ANCHORAGE, Alaska (7/24/12)--Eleven people have been indicted in connection with a scheme to use stolen Puerto Rican identities to file tax returns and obtain $19 million in fraudulent income tax refunds in Anchorage, Alaska, said the Justice Department's Tax Division there.
They also have been charged with tax fraud, identity theft and other financial counts, as well as cocaine distribution and international money laundering (Loansafe.org and the Federal Bureau of Investigation July 20). The charges include making false statements to banks and credit unions, submitting false claims for refund, possessing stolen mail, making false claims of U.S. citizenship, committing passport fraud, passing forged U.S. Treasury checks and aggravated identity theft.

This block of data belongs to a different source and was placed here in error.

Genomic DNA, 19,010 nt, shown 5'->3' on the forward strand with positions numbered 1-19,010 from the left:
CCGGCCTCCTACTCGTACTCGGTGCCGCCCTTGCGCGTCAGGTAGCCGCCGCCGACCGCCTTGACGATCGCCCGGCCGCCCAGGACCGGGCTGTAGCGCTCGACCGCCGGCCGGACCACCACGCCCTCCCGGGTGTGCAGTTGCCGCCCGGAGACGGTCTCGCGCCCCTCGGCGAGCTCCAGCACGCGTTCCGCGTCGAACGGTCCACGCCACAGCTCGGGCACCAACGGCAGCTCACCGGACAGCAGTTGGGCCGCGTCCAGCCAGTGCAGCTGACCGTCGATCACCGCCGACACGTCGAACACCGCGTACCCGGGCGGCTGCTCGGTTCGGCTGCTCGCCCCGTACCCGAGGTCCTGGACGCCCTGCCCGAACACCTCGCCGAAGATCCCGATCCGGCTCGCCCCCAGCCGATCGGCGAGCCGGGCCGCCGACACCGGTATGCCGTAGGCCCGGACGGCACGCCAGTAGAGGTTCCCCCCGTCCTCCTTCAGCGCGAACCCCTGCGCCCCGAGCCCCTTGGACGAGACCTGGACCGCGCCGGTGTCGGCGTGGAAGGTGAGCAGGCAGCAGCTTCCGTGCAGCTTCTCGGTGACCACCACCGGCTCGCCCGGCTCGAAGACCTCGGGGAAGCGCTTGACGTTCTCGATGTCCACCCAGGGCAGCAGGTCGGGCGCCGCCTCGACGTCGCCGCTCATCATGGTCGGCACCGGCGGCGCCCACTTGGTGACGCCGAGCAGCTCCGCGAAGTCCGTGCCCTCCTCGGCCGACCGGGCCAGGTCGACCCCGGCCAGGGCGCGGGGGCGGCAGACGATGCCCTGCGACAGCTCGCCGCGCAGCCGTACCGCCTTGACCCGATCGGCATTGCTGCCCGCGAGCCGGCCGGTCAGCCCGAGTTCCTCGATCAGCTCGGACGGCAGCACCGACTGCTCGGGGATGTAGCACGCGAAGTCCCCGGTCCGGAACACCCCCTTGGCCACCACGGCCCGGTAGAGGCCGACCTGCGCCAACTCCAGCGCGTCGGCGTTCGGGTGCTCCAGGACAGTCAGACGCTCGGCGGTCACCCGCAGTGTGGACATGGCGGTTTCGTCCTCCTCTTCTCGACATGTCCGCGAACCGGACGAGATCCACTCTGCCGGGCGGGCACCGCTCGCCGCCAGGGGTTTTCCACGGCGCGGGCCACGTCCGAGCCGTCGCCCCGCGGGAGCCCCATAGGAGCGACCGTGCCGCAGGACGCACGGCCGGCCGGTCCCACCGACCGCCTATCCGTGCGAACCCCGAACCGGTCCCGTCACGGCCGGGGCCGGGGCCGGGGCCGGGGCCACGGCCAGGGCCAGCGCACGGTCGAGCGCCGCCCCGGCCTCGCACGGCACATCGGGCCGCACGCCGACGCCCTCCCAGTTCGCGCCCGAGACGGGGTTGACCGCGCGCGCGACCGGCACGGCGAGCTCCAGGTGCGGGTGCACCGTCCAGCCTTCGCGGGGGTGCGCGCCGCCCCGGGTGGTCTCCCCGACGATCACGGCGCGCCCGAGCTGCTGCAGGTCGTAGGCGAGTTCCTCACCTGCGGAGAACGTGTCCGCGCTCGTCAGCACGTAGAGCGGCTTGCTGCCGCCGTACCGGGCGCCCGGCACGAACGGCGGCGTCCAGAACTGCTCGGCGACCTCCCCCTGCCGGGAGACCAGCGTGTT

The indictments alleged that between January 2012 and March 2012, the defendants engaged in a conspiracy to defraud the U.S. by filing false tax returns and claiming millions of dollars in refunds to which they were not entitled.
The suspects, whose names were not released, allegedly obtained the names and Social Security numbers of individuals from Puerto Rico and fabricated individual income tax returns in those names. Three defendants allegedly obtained laptops loaded with the information of 2,600 stolen identities and identified $19 million in fraudulent refund claims. The group allegedly contacted other conspirators in New Jersey and Puerto Rico, requesting that fraudulent refund checks be sent to Anchorage under false names.
The indictment alleges that the defendants negotiated the refund checks at financial institutions in Anchorage. One bank employee has been charged with assisting in the conspiracy by opening bank accounts in false names and negotiating forged U.S. Treasury checks.